Animal Medicine Australia estimates there are 5.1 million dogs in Australia. Most of these will be family pets and companion animals that make a difference to wellbeing.
What does it cost to keep all these pouches?
Dog ownership costs roughly $1,500 a year and perhaps $25,000 in the lifetime of the cuddly family member. All up Australians fork out $7.6 billion a year on their dogs. Just for perspective, NSW, where 8 million Australians live, spends roughly $4 billion on its police force each year and $24 billion on public education.
It seems that the dogs are up there with the essential things in people’s lives.
What about the hidden costs?
A single dog produces approximately 340 grams of waste per day. That means Australian dogs drop a mind-boggling 1,734 tonnes of turds a day.
That is as heavy as 137 double-decker buses or the take-off weight of three Airbus A380 aircraft with 1,500 people on board.
This weight of organic smelliness dropped on Australian sidewalks and parks is small compared to global output.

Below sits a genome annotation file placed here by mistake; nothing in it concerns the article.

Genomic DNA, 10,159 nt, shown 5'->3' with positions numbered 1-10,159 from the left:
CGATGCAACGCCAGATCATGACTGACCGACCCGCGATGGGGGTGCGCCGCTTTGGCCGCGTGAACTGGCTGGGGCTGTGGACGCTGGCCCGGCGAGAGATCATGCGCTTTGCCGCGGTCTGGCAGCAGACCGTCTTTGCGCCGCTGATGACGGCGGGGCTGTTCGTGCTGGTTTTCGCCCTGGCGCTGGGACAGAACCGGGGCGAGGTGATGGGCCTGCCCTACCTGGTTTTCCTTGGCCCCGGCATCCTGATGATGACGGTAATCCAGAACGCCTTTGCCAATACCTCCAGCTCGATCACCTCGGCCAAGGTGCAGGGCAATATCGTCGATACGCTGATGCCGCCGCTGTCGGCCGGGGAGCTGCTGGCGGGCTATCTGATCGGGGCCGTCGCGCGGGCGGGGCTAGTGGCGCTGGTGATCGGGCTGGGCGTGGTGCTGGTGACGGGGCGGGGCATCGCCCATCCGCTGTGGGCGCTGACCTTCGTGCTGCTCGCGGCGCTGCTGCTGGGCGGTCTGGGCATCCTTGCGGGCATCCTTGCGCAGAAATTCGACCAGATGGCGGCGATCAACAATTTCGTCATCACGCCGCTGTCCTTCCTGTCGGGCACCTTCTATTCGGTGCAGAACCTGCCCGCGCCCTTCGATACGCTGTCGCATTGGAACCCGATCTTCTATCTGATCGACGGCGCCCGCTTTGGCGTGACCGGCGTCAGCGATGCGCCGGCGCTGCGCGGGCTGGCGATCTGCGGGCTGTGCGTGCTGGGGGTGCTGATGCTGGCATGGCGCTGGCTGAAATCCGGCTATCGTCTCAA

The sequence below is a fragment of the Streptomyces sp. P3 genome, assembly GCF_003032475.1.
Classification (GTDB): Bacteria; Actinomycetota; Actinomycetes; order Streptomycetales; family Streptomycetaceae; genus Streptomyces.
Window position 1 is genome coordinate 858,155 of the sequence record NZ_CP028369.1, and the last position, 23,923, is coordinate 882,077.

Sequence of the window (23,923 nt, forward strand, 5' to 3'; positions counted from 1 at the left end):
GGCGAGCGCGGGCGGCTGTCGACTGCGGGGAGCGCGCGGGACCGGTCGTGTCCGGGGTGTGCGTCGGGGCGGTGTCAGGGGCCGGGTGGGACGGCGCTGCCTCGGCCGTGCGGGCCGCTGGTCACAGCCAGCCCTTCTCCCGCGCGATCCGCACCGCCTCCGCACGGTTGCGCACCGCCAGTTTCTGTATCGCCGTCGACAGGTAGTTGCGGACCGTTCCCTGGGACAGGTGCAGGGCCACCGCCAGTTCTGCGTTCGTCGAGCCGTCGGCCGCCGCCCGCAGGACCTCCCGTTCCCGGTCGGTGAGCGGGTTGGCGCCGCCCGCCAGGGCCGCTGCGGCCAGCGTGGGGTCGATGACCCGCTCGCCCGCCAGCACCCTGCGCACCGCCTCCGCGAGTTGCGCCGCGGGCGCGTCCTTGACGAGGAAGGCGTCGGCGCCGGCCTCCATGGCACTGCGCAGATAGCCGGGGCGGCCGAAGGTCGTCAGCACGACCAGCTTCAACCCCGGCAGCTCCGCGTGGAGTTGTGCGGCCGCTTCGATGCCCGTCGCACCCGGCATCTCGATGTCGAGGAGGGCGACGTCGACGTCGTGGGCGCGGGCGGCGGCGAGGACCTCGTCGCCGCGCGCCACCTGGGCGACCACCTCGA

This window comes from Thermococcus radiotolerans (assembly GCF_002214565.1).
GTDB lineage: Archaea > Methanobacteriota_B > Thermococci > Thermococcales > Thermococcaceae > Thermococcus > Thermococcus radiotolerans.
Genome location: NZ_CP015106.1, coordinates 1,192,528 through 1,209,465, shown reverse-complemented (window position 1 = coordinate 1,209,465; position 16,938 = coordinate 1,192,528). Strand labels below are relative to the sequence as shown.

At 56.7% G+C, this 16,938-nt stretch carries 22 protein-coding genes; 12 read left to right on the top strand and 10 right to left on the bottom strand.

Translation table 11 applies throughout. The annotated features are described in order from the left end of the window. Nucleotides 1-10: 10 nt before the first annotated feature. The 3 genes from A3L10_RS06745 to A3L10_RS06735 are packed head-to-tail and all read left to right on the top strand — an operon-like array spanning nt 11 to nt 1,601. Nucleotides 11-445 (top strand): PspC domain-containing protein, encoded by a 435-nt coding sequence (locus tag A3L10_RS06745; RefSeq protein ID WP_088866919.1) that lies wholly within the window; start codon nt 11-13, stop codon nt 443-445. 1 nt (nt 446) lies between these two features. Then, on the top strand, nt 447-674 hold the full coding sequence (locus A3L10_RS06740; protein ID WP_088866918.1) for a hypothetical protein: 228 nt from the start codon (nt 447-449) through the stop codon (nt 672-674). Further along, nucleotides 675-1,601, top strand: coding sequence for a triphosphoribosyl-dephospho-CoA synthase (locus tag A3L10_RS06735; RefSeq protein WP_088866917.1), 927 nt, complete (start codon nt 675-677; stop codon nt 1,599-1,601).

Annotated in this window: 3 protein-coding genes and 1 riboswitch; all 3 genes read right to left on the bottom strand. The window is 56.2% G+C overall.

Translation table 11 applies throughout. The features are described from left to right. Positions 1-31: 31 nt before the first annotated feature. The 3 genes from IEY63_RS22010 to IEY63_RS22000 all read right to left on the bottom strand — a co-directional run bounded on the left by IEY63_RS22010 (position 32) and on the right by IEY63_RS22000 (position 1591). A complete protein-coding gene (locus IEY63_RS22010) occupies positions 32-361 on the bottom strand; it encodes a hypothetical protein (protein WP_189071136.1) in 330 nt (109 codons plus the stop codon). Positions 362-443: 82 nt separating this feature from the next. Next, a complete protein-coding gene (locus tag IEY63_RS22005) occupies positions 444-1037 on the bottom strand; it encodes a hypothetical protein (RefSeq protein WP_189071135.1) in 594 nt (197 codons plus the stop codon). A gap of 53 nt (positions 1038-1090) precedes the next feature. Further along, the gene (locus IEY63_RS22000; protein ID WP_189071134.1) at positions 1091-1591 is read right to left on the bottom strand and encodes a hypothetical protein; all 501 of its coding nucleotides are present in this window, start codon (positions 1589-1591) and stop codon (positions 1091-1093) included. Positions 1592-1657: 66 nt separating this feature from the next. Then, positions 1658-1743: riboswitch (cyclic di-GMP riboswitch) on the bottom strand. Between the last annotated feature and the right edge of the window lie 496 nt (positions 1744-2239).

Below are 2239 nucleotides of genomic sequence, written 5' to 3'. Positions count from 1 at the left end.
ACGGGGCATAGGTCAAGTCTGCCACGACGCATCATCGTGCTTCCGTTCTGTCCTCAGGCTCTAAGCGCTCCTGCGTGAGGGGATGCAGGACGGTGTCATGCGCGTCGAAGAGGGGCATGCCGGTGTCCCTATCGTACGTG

The data here are rubbery as the actual numbers are hard to find, not all countries keep records, and many dogs are strays, but there are probably around 470 million dogs worldwide.
A380 commercial flights pre-COVID were around 300 per day. This is just about enough take-off weight to airlift a day’s worth of dog poop.
This mass of manure is clearly significant given we need every ton of organic matter to keep soils productive.
Is dog poo a resource?
Dog faeces (and those of cats) contains about 0.7% nitrogen, 0.25% phosphate and 0.02% potassium.. This chemistry means dog faeces are poor plant fertilizer, plus they often smell, stick to shoes, and contain pathogens. In its unweathered state, dog faeces are not useful, let alone fertilizer.
Most dog waste breaks down naturally in the environment where the dog left it. Some cities collect and incinerate waste with composting avoided.
So maybe the excreta of our omnivorous poodles is not such a resource after all.
An idea for the poop mountains
Perhaps the modest plant nutrients, the challenge in collecting it all, and the considerable smelliness take all the fun out of composting.
What about converting the raw material?
One company in the UK that makes small-scale incinerators for medical waste recognises the possibilities for dog poo in the waste to energy market.